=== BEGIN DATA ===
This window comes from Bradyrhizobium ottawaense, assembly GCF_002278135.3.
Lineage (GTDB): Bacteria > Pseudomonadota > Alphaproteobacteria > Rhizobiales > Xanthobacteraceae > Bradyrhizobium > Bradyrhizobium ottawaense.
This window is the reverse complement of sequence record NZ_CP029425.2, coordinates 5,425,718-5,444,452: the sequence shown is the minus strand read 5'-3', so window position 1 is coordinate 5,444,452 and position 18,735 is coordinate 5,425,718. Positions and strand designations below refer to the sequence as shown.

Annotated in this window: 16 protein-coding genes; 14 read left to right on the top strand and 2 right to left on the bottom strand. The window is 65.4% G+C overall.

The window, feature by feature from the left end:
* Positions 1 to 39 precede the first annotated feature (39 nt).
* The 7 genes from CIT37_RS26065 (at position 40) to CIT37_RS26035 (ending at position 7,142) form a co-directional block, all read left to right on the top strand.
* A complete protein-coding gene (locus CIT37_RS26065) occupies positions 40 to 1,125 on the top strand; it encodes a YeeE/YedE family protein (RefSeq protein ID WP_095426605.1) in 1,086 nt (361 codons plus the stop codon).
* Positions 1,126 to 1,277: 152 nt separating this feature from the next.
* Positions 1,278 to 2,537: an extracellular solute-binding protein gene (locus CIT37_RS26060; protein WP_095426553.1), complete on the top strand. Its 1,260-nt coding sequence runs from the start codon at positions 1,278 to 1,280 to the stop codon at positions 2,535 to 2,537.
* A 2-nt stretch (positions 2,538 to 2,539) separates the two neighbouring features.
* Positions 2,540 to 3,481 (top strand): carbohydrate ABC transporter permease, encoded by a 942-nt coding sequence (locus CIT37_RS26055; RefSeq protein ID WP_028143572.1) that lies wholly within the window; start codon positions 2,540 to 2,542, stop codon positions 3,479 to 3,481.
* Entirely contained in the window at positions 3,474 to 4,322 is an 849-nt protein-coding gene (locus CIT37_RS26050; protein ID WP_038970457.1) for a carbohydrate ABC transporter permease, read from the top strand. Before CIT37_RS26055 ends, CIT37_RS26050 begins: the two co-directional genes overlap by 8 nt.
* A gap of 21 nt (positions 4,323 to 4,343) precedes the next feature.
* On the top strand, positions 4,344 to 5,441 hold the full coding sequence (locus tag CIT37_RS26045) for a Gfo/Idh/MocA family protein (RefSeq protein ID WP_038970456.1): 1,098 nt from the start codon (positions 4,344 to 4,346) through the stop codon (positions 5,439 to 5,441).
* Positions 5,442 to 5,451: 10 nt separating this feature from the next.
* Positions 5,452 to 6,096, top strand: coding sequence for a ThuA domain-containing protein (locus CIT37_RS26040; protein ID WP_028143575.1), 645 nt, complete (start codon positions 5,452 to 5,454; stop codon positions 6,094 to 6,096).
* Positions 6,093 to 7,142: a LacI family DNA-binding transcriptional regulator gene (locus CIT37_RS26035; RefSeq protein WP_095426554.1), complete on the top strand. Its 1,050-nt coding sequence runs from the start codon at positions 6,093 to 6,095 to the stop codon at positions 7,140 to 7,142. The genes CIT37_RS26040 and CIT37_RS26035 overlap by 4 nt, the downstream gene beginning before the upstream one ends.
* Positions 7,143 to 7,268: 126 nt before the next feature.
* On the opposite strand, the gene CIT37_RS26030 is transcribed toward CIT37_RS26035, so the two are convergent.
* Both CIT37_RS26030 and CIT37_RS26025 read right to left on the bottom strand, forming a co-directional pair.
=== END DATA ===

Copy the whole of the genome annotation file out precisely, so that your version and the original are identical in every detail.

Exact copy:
This window comes from Bradyrhizobium ottawaense, assembly GCF_002278135.3.
Lineage (GTDB): Bacteria > Pseudomonadota > Alphaproteobacteria > Rhizobiales > Xanthobacteraceae > Bradyrhizobium > Bradyrhizobium ottawaense.
This window is the reverse complement of sequence record NZ_CP029425.2, coordinates 5,425,718-5,444,452: the sequence shown is the minus strand read 5'-3', so window position 1 is coordinate 5,444,452 and position 18,735 is coordinate 5,425,718. Positions and strand designations below refer to the sequence as shown.

Annotated in this window: 16 protein-coding genes; 14 read left to right on the top strand and 2 right to left on the bottom strand. The window is 65.4% G+C overall.

The window, feature by feature from the left end:
* Positions 1 to 39 precede the first annotated feature (39 nt).
* The 7 genes from CIT37_RS26065 (at position 40) to CIT37_RS26035 (ending at position 7,142) form a co-directional block, all read left to right on the top strand.
* A complete protein-coding gene (locus CIT37_RS26065) occupies positions 40 to 1,125 on the top strand; it encodes a YeeE/YedE family protein (RefSeq protein ID WP_095426605.1) in 1,086 nt (361 codons plus the stop codon).
* Positions 1,126 to 1,277: 152 nt separating this feature from the next.
* Positions 1,278 to 2,537: an extracellular solute-binding protein gene (locus CIT37_RS26060; protein WP_095426553.1), complete on the top strand. Its 1,260-nt coding sequence runs from the start codon at positions 1,278 to 1,280 to the stop codon at positions 2,535 to 2,537.
* A 2-nt stretch (positions 2,538 to 2,539) separates the two neighbouring features.
* Positions 2,540 to 3,481 (top strand): carbohydrate ABC transporter permease, encoded by a 942-nt coding sequence (locus CIT37_RS26055; RefSeq protein ID WP_028143572.1) that lies wholly within the window; start codon positions 2,540 to 2,542, stop codon positions 3,479 to 3,481.
* Entirely contained in the window at positions 3,474 to 4,322 is an 849-nt protein-coding gene (locus CIT37_RS26050; protein ID WP_038970457.1) for a carbohydrate ABC transporter permease, read from the top strand. Before CIT37_RS26055 ends, CIT37_RS26050 begins: the two co-directional genes overlap by 8 nt.
* A gap of 21 nt (positions 4,323 to 4,343) precedes the next feature.
* On the top strand, positions 4,344 to 5,441 hold the full coding sequence (locus tag CIT37_RS26045) for a Gfo/Idh/MocA family protein (RefSeq protein ID WP_038970456.1): 1,098 nt from the start codon (positions 4,344 to 4,346) through the stop codon (positions 5,439 to 5,441).
* Positions 5,442 to 5,451: 10 nt separating this feature from the next.
* Positions 5,452 to 6,096, top strand: coding sequence for a ThuA domain-containing protein (locus CIT37_RS26040; protein ID WP_028143575.1), 645 nt, complete (start codon positions 5,452 to 5,454; stop codon positions 6,094 to 6,096).
* Positions 6,093 to 7,142: a LacI family DNA-binding transcriptional regulator gene (locus CIT37_RS26035; RefSeq protein WP_095426554.1), complete on the top strand. Its 1,050-nt coding sequence runs from the start codon at positions 6,093 to 6,095 to the stop codon at positions 7,140 to 7,142. The genes CIT37_RS26040 and CIT37_RS26035 overlap by 4 nt, the downstream gene beginning before the upstream one ends.
* Positions 7,143 to 7,268: 126 nt before the next feature.
* On the opposite strand, the gene CIT37_RS26030 is transcribed toward CIT37_RS26035, so the two are convergent.
* Both CIT37_RS26030 and CIT37_RS26025 read right to left on the bottom strand, forming a co-directional pair.